CDA Collaborative Learning Projects (CDA) is a non-profit organization committed to improving the effectiveness of those who work to provide humanitarian assistance, engage in peace practice, support sustainable development, and conduct corporate operations in a socially responsible manner. Through our collaborative learning process, we combine rigorous analysis with pragmatic field-level work and deliver practical tools to field staff and policymakers alike. CDA is based in the United States, and also has an office in Myanmar, which was established to support local application of conflict-sensitivity practices.
CDA’S Theory of Change
Local Capacities are more effective and sustainable as the basis for policies and practices.
Context matters, and all interventions have impacts on the societies and people involved.
CDA sustains its impartiality with multiple interest groups by refraining from becoming an implementing agency.
CDA maintains relationship of respect, accountability, fairness, and transparency with those we engage with.
The voices of people affected by aid and conflict are an important source of guidance for improving future practice.
CDA preserves its independence and integrity by working with international organizations in a spirit of partnership.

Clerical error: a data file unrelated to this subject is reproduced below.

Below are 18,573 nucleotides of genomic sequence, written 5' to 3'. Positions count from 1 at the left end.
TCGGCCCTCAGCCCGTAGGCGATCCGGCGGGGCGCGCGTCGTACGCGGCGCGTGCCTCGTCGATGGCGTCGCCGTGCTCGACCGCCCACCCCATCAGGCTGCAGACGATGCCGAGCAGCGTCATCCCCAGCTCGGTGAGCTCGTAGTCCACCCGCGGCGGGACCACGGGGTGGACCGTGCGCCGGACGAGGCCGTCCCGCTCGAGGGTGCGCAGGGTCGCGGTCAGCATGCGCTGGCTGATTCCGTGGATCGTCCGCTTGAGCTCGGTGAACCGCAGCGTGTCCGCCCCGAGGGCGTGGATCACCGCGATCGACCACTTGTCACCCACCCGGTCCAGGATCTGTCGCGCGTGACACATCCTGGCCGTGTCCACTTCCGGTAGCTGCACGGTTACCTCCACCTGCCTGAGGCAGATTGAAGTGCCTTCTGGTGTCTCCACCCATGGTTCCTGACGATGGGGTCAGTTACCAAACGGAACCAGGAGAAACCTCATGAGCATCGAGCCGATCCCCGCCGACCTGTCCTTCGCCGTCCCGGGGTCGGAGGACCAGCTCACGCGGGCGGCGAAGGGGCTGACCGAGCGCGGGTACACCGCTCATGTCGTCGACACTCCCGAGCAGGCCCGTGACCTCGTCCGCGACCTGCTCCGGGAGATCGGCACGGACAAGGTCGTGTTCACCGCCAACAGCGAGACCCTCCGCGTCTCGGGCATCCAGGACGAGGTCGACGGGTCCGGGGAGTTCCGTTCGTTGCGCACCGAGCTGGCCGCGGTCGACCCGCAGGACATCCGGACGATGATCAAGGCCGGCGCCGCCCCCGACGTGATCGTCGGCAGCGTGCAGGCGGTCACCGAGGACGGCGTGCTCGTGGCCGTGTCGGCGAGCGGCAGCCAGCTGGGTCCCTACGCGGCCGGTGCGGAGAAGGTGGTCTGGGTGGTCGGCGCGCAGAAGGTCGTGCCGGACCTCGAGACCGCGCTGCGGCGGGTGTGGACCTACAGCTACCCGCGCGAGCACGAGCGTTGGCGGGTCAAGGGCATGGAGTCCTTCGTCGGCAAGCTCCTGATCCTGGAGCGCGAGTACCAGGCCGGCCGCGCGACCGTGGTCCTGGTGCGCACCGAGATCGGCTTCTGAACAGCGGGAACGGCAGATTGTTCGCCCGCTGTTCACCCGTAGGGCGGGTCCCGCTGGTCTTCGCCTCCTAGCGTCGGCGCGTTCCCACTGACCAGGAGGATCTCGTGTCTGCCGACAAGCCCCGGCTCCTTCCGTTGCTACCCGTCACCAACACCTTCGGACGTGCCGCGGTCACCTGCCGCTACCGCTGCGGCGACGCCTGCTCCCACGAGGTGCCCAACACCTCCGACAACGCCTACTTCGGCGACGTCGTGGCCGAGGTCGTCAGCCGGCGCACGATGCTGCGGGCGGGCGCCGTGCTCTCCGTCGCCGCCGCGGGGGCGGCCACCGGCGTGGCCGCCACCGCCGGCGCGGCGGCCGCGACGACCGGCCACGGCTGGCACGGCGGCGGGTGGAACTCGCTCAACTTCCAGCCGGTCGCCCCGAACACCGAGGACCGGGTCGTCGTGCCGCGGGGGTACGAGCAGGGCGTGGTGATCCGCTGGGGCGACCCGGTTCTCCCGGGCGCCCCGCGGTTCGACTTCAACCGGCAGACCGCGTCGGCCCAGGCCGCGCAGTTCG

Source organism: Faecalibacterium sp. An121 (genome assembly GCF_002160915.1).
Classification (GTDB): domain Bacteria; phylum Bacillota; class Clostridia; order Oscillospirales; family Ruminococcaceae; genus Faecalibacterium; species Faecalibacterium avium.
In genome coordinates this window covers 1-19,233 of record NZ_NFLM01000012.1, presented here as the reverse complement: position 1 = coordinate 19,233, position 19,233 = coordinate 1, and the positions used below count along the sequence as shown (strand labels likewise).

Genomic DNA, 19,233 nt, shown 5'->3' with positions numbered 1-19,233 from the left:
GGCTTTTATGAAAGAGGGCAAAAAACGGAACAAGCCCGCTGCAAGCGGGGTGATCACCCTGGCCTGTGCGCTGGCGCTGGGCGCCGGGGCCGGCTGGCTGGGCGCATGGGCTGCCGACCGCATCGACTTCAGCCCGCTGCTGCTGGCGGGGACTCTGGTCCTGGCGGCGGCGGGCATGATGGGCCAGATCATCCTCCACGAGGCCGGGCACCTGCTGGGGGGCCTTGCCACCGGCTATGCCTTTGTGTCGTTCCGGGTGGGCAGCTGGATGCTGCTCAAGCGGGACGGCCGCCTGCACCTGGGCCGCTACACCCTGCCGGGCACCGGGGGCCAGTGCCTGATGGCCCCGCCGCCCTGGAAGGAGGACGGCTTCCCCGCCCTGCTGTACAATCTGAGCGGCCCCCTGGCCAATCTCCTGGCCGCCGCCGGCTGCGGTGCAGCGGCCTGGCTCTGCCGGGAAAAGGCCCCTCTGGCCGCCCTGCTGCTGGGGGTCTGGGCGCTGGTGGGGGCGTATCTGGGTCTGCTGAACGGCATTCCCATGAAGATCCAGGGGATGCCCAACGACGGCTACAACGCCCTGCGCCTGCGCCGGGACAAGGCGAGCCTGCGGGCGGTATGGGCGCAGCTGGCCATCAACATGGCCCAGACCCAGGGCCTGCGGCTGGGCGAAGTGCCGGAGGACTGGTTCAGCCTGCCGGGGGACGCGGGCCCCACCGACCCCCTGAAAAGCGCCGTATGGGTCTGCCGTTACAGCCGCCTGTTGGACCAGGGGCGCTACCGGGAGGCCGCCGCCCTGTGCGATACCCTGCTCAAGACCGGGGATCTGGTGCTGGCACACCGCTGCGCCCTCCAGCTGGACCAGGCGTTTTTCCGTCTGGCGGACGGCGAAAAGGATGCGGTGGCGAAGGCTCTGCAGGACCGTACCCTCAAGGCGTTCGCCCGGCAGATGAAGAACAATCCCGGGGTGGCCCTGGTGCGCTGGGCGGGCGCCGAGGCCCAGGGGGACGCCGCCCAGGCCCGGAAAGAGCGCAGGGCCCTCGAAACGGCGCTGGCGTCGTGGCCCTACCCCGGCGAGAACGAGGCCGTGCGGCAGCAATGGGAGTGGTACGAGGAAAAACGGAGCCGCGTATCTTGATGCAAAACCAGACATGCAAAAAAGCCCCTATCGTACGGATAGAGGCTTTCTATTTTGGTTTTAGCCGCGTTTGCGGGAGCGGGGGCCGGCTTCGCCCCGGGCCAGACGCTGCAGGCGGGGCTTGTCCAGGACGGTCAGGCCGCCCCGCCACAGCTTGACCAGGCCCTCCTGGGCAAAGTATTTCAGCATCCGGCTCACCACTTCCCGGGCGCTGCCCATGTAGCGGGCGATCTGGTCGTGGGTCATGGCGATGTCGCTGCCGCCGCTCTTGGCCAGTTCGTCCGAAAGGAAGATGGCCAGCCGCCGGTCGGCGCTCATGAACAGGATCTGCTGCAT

CDA is a signatory on, and supports, the Doing Development Differently Manifesto.
Our vision is a future where communities and nations demonstrate resilience, drive their own development, and resolve conflicts without resorting to armed violence.
CDA’s mission is to support the application of lessons from collaborative learning processes to improve effective and accountable engagements that result in significant, positive, lasting change for people and societies.
Throughout the years we have worked in more than seventy conflict-affected and fragile contexts. CDA’s established expertise in the below practice areas is rooted in evidence-based collaborative learning projects, and in the extensive advisory work, that we have completed and continue to perform. CDA’s core staff has extensive experience in zones of conflict. They have worked in over ninety countries and travel regularly to field locations. They have worked with several hundred international and local organizations, including governments, United Nations agencies, the World Bank, universities, training centers, corporations and non-governmental organizations.